Please don’t spend anymore money on commercials. I don’t think people are afraid to ride the train. Spend the money on fixing the website and streamlining ticket purchases. Offer large downtown companies the ability to sell their employees monthly passes. Perhaps offer an economic incentive to the companies. Start a campaign to ‘Clear the Roads’. Plant a tree in honor of each company that reaches a certain ridership goal. Be creative. Make riding the train a fun and good thing but most of all, give the potential rider the necessary information for making a decision to ride or not to ride.

    1. Scott Wood

      Go to capmetro.org. Click on “Fares” in the left side of the screen. Click on “Fares” again in the list that comes up.

      This shows a listing of all the various fares, passes, and discounts. Scroll down to “Passes”.

      It says, “MetroRail Service – Featuring the MetroPlus Pass (good on all Rail and Bus Services.)”.

      Or if you click the rail icon at the top of the home page, and happen to be able to run Flash animations (please don’t use these things for navigation!), and click on “Tickets and Passes”, it says:

      Two-Hour Tickets can only be purchased at the stations from ticket vending machines (TVMs). The tickets are good for the train and any connecting buses you might take.

      Passengers planning to connect to local routes are encouraged to purchase a Capital MetroPlus Pass, which are valid on all rail and bus services.

      1. Misty

        Thanks for the quick navigation guide, Scott. We tried to post info about the MetroPluss passes in several sections of the website.

        In regards to the ticket vending machines, we have not heard from too many people that they are hard to use. Before rail opened we created a “How to Use the TVM” video, http://www.youtube.com/watch?v=pz2J1lNiG_o.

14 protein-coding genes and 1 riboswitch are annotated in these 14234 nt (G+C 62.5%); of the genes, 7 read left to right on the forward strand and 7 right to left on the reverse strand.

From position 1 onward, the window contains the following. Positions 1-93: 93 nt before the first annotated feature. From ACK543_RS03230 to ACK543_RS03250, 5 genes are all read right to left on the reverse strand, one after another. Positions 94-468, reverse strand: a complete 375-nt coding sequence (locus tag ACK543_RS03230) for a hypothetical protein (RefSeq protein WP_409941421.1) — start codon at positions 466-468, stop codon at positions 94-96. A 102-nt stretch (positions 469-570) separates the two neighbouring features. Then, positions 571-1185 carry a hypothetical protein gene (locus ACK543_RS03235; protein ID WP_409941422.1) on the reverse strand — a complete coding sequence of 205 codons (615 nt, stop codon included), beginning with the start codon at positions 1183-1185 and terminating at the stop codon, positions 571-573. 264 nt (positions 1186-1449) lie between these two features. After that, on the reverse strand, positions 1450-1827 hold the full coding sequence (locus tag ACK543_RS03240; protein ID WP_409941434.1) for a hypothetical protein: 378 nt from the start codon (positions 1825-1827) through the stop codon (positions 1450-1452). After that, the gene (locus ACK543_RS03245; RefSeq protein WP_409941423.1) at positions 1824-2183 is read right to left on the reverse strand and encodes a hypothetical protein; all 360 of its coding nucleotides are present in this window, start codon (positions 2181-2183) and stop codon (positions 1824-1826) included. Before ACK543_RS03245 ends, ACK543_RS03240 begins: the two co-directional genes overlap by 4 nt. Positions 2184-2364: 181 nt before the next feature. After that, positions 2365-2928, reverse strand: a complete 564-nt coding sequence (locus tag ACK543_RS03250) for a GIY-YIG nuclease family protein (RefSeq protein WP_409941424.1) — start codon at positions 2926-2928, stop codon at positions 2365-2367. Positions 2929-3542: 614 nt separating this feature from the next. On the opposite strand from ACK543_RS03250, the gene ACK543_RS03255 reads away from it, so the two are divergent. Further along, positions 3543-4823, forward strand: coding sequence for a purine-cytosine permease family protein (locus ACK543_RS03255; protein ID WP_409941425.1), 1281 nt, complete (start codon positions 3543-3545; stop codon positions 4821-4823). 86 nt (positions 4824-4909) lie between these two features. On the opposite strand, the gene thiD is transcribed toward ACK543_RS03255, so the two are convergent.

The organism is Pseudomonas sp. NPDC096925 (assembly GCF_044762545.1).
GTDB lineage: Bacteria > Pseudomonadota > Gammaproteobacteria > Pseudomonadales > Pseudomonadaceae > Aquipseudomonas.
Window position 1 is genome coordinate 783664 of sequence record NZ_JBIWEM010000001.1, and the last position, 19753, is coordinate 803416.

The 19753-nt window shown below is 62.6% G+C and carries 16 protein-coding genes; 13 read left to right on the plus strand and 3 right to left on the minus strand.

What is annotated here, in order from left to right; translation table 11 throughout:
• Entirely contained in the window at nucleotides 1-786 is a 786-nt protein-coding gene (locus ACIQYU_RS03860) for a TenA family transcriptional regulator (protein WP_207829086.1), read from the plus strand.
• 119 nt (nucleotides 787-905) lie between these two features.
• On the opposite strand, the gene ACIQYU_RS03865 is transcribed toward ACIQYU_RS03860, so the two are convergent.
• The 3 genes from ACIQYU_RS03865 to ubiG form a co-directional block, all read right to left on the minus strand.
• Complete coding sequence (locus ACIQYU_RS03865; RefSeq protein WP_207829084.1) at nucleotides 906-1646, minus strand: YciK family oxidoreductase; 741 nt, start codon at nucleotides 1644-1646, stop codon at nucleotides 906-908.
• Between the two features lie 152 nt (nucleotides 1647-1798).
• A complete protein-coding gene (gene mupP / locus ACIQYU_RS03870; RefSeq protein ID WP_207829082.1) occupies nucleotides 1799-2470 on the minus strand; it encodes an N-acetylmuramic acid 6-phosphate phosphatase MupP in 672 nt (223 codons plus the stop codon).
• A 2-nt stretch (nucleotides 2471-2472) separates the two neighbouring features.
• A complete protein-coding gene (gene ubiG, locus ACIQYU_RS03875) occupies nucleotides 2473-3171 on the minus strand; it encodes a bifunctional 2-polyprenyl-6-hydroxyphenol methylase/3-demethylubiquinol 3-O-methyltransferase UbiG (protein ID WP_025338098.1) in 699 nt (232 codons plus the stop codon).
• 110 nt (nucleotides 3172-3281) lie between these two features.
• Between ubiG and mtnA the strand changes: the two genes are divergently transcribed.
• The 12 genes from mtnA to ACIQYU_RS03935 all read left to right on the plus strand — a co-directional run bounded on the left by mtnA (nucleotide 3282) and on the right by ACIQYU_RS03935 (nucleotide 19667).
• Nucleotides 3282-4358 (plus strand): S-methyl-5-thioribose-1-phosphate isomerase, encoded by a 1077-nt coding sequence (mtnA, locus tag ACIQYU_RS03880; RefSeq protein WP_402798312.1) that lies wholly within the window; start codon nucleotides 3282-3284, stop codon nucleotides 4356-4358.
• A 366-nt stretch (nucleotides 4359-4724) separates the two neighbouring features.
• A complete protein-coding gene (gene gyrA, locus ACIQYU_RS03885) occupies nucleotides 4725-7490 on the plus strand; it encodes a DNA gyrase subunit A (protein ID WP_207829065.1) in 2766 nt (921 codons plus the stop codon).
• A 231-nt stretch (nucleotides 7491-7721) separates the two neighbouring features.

Just to let you know, we will be working on a complete overhaul of the website over the next year. We try to improve it as much as we can with the current infrastructure. ^MW

  3. Don Dickson

    JMVC, I suppose it was the board and not the staff that wimped out on the fare increase a while back. But I stand by the comment. If the fare increase proposal had not been scaled back Capital Metro would STILL have been among the lowest transit fares in the nation. And wimping out over twenty-five cents sends entirely the wrong message to the Lexus and SUV drivers that we really, really, really need to attract.

    1. Erica

      Paul, the IVR (integrated voice response) system is the automated phone system you get when you call the Go Line, and not only is it past its prime, but consistently riders have complained about it. We will replace it with a new automated system. I believe the technology department will seek some input as to the types of features/capabilities that are important to riders.

  4. Brad

    How hard would it be to set up a system where a rider could load a pre-paid “Cap Metro Card” and have the fares deducted by swiping it when they get on the bus or train? It seems like it would make the system more user friendly and could be small revenue stream by making money off the float.